Portraits of Wildflowers

Perspectives on Nature Photography

Posts Tagged ‘unusual

A second round of frostweed ice this season

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After I awoke yesterday morning and saw that our outdoor thermometer showed exactly 32°F (0°C), I knew that after the sun rose I’d be heading down to Great Hills Park to find out if the frostweed plants (Verbesina virginica) had gone through a second round of their famous ice trick. The view from where I parked didn’t look promising, but once I walked down the slope to the frostweed plants, I saw that there’d be enough ice to work on. In fact I ended up spending a little over three hours there.

I took the third picture at almost 11 o’clock, when the temperature
had risen to 45° and the frostweed ice was slowly melting.

If you’re not familiar with this unusual phenomenon, what happens is that when the temperature drops to freezing the frostweed plant draws water up from underground via its roots and extrudes it through the splitting sides of its stalk as delicate sheets of ice, mostly close to the ground. You can learn a lot more about the science of frostweed ice in an article by Bob Harms.

© 2020 Steven Schwartzman

Written by Steve Schwartzman

December 18, 2020 at 4:34 AM

Frostweed ice and frostweed frost

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The overnight temperature dropped enough from November 30th into December 1st for frostweed (Verbesina virginica) to do its magic ice trick, as I found when I spent a couple of hours that morning taking pictures in the shade in Great Hills Park (the sun hadn’t risen above the trees yet). I made photographs with and without flash; the latter came out softer and bluer, as you see above. If you’re new to the frostweed ice phenomenon, you may want to read an excellent article about it by Bob Harms.

Many frostweed leaves had actual frost on them, as shown in the second picture.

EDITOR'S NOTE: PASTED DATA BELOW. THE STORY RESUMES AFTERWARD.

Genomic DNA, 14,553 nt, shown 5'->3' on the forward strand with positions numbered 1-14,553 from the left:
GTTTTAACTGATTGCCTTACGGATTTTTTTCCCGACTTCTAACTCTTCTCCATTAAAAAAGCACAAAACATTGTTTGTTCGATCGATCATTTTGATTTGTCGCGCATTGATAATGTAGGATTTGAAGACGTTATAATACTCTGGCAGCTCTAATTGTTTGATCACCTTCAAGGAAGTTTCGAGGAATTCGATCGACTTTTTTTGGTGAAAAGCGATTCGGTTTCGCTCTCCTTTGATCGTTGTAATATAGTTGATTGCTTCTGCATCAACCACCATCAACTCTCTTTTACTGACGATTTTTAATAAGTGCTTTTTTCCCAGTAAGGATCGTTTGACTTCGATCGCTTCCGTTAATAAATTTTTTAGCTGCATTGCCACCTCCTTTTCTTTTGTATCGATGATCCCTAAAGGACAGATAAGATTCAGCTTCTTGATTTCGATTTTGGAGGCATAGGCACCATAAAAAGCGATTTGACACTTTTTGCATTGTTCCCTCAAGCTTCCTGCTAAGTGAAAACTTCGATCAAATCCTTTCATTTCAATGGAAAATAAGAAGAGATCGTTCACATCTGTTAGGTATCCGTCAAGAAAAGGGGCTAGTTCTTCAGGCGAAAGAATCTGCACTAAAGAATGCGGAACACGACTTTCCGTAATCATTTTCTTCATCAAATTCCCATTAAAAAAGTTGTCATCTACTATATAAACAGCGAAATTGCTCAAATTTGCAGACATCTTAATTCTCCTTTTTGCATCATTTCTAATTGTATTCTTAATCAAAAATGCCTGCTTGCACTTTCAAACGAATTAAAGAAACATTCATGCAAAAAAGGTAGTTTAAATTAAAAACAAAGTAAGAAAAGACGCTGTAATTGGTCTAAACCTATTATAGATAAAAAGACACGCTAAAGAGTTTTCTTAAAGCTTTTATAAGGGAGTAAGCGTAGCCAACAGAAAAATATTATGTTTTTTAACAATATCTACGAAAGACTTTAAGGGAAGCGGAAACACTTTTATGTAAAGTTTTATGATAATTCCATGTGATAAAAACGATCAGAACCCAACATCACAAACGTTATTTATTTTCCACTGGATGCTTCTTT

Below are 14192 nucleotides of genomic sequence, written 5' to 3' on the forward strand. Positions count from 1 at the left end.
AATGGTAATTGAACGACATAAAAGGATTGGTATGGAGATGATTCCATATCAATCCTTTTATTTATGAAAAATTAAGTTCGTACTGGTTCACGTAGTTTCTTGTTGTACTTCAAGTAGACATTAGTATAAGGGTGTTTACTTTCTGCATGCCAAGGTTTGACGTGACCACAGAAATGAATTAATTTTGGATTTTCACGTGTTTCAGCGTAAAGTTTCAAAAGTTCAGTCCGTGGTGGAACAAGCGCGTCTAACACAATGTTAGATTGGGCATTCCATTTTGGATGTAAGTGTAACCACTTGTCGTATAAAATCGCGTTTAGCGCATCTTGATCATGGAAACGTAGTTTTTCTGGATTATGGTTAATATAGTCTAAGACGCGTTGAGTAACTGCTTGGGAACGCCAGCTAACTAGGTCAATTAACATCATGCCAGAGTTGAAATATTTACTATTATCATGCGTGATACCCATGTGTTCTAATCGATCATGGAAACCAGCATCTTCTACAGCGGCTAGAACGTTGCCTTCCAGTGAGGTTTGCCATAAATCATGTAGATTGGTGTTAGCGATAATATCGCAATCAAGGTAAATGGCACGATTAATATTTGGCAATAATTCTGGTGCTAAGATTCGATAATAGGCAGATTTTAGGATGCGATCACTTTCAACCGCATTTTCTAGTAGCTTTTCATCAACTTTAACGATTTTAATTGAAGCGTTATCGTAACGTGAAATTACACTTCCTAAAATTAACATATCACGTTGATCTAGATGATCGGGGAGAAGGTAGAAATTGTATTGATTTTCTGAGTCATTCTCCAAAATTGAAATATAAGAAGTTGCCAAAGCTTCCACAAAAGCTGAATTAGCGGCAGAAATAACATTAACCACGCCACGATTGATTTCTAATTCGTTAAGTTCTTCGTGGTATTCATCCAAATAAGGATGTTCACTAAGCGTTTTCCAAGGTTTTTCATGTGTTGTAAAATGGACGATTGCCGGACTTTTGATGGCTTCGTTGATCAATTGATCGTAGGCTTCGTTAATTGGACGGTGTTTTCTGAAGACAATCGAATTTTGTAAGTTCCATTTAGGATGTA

© 2020 Steven Schwartzman

Written by Steve Schwartzman

December 2, 2020 at 4:33 AM

An octagon in the eleventh month that proclaims itself the ninth

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Hot on the heels of the out-of-season Indian paintbrush you saw last time, here’s another prodigy. It’s the Engelmann daisy, Engelmannia peristenia, a spring wildflower that normally has done its thing no later than July, but that I photographed in northeast Austin on November 13th. Engelmann daisies typically have eight ray flowers, as in this picture, and there’s a tendency for them to curl under, as you also see here.

If you’re wondering why September, October, November, and December, whose names indicate that they’re the seventh, eighth, ninth, and tenth month, are actually the ninth, tenth, eleventh, and twelfth month, it’s because the Roman calendar originally began in March. January and February got added later, bumping the already-named months two places further down the line. And here’s another related tidbit: before July and August got appropriated for Julius Caesar and Augustus Caesar, those months had been called Quintilis and Sextilis, whose names proclaimed them the fifth and sixth month in the original calendar.

© 2020 Steven Schwartzman

Written by Steve Schwartzman

December 1, 2020 at 4:35 AM

Red of a sort that shouldn’t be here now

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The warm autumn in Austin this year led to the blooming of some plants that normally wait till spring. Among those were three Indian paintbrushes (Castilleja indivisa) that we found in the wetland pond section of Barkley Meadows Park in Del Valle on November 12th. Below is a view looking straight down.

© 2020 Steven Schwartzman

Written by Steve Schwartzman

November 30, 2020 at 4:35 AM

Bluebonnet in the fall

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The warm autumn in Austin this year has led to various “spring” wildflowers blooming out of season. So it was for this bluebonnet (Lupinus texensis) at the Lady Bird Johnson Wildflower Center on October 23rd, which had risen from its basal rosette and was already forming an inflorescence. The behaving-as-expected, which is to say seasonal, flowers in the background were purple fall asters (Symphyotrichum oblongifolium). Oh well, now I guess I’ll have to break down and show you a picture of them in their own right, too.